How Good is Your Window Warranty?

How Good is Your Window Warranty?

6 points to answer that question to protect yourself — and your customers

Today, many vinyl windows offer some version of a lifetime warranty. But not all those warranties are created equal, experts warn. And contractors who don’t know what a warranty really says can be left holding the bag if customers have problems.

“Warranties are not guarantees,” said Jeff Lowinski Window and Door Manufacturers Association’s tactical services vice president. “A warranty can be great or useless depending on what it says.”

That’s true even in the case of lifetime warranties, because there are no laws governing them, Lowinski says. Some states have tried to set minimum guidelines, but those are hardly a safeguard. For example, California only requires a minimum of three years to meet the lifetime warranty threshold.

To make matters more confusing, some manufacturers’ lifetime warranties cover only parts, not labor, and the definition of “lifetime” can vary from the life of the consumer to the expected life of the product. “You’ve got to read the fine print,” said John Gorman president of Save Energy Company, a residential window and door installer.

For contractors, knowing the subtleties of the fine print in lifetime warranties is not only smart business, but also crucial to helping customers find the right product. “If you don’t understand the terms of the warranty, how can you correctly and appropriately recommend a product to a homeowner?” Lowinski asks. “It’s no different than if you didn’t understand the product itself.”

Savvy contractors say fully understanding warranties is key to closing deals. “First and foremost, warranties are a great selling tool,” Gorman said. “It’s just a sense of security for the homeowner. ‘I’ve got a lifetime warranty. And if anything goes wrong, I’m covered.’ It just takes that issue off the plate.”

Gorman and others say lifetime window warranties aren’t just good for customers. The right warranty saves contractors a lot of hassle, lost time and money. But once again, even seasoned contractors can become confused by terms such as prorating and the true definition of “lifetime.”

Here are six points to consider when examining a lifetime warranty:

1. Tempered glass. Today, many windows come with tempered, or toughened glass, sometimes called safety glass. But tempered glass can also be temperamental, which can result in sudden explosion or breakage, Gorman says. Because of this, tempered glass is often not covered in a lifetime warranty, he warns. So if you’re installing a tempered glass product, check the fine print on the warranty.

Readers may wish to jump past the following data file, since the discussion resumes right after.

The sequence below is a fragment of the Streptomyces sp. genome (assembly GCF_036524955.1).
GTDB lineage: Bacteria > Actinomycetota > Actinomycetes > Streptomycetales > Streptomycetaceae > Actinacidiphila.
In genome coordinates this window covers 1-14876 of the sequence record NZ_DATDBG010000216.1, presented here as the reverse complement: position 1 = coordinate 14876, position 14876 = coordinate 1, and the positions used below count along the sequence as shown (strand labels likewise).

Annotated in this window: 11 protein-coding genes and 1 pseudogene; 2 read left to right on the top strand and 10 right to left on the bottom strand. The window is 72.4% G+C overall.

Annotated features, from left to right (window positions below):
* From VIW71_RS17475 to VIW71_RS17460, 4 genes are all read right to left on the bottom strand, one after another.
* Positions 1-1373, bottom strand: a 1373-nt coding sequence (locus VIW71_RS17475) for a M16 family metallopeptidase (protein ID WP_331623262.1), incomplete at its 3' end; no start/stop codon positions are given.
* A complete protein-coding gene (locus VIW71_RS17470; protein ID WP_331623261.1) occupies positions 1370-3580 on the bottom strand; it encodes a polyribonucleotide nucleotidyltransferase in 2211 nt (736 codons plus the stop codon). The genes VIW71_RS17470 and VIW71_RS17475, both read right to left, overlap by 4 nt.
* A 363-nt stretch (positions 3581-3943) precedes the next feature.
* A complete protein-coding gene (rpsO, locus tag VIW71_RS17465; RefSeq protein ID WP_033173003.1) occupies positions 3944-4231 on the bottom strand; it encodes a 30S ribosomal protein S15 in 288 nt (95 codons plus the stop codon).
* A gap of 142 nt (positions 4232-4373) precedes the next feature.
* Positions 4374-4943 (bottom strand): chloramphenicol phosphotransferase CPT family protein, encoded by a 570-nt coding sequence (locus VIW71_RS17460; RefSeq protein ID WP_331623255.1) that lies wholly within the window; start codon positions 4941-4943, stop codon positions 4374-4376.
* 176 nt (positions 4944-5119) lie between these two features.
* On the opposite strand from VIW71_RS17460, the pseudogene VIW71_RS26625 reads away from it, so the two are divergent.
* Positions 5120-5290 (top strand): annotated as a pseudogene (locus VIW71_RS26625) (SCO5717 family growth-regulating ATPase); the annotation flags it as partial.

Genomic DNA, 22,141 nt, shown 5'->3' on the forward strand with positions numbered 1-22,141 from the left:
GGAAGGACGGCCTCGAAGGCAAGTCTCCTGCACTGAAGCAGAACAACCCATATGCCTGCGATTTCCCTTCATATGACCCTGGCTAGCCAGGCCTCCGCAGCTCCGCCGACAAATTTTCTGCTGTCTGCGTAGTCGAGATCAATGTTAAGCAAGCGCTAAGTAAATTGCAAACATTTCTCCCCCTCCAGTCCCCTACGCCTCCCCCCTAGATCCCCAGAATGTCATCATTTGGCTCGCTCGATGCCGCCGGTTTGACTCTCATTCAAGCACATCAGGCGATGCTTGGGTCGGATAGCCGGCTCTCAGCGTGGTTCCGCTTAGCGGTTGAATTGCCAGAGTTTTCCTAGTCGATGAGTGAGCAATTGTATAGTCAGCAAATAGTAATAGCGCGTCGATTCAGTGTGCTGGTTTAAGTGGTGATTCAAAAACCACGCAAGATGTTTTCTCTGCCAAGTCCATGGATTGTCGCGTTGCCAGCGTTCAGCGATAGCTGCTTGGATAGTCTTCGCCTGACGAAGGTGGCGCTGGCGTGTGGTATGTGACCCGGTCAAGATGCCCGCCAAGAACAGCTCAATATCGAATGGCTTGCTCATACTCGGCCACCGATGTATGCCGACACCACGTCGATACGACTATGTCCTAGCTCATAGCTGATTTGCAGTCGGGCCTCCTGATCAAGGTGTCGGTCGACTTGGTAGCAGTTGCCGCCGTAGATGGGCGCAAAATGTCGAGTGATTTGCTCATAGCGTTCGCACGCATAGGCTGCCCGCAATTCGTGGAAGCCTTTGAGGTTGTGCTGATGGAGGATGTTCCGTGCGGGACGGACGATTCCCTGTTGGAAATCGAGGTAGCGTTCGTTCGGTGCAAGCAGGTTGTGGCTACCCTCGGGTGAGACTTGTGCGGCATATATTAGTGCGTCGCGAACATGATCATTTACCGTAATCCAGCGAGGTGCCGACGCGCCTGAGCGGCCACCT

2. Labor. If a warranty doesn’t cover labor, contractors have to handle repairs themselves. When only parts are covered, contractors must still do the labor. “That’s taking money out of my pocket. It’s huge to have warranties that cover labor so we don’t have to spend time going back and fixing something that’s not our issue,” said Phil Isaacs, president of California Energy Consultant Services. He added that customers don’t really distinguish between manufacturers or contractors — they just expect the problem to be fixed one way or another.

3. Response time. Even if a warranty legitimately covers labor, parts and materials, it’s still not a sure thing. Gorman says some companies underestimate the amount of warranty issues they’ll have to cover and become backlogged so badly they’re essentially not covering the warranty. Because the customer’s relationship is with the contractor, “it reflects poorly on you,” he warned. So when you’re investigating warranties, don’t be afraid to ask the company about typical response times. A reputable company will have an answer.

4. Company longevity. It can be tempting to work with an upstart company that offers an attractive price point. But longtime installers like Isaacs warn that if it seems too good to be true, it probably is. That’s especially applicable to lifetime warranties, which are only good if they company stays in business. “There are a lot of risks with lifetime warranties in general,” Isaacs said. “And if you go with a company that’s really on the low end, they’re warranty is probably not going to be very solid.”

5. Transference. Some of the most established companies don’t just offer lifetime warranties, they also offer transferrable warranties. Sometimes, this comes in the form of a “double” lifetime warranty, which means the current homeowner can transfer the lifetime warranty to the next homeowners. Other warranties offer a prorated lifetime warranty should the client sell the home within the life of the warranty. “We use the double lifetime warranty in our sales presentations,” Isaacs said. “The more sophisticated buyers see that as a nice option to pass on to a potential buyer.”

6. Glass breakage. This is one of the newer offerings manufacturers are including with lifetime warranties. And Isaacs says it’s got real “sizzle factor” with his clients. Glass breakage coverage does exactly what it says: If the glass accidentally gets broken, the warranty covers replacing that glass. “Someone saved $600 to $800 from the glass breakage warranty and they didn’t have to deal with a glass company they didn’t know,” Isaacs said. “People like that.”

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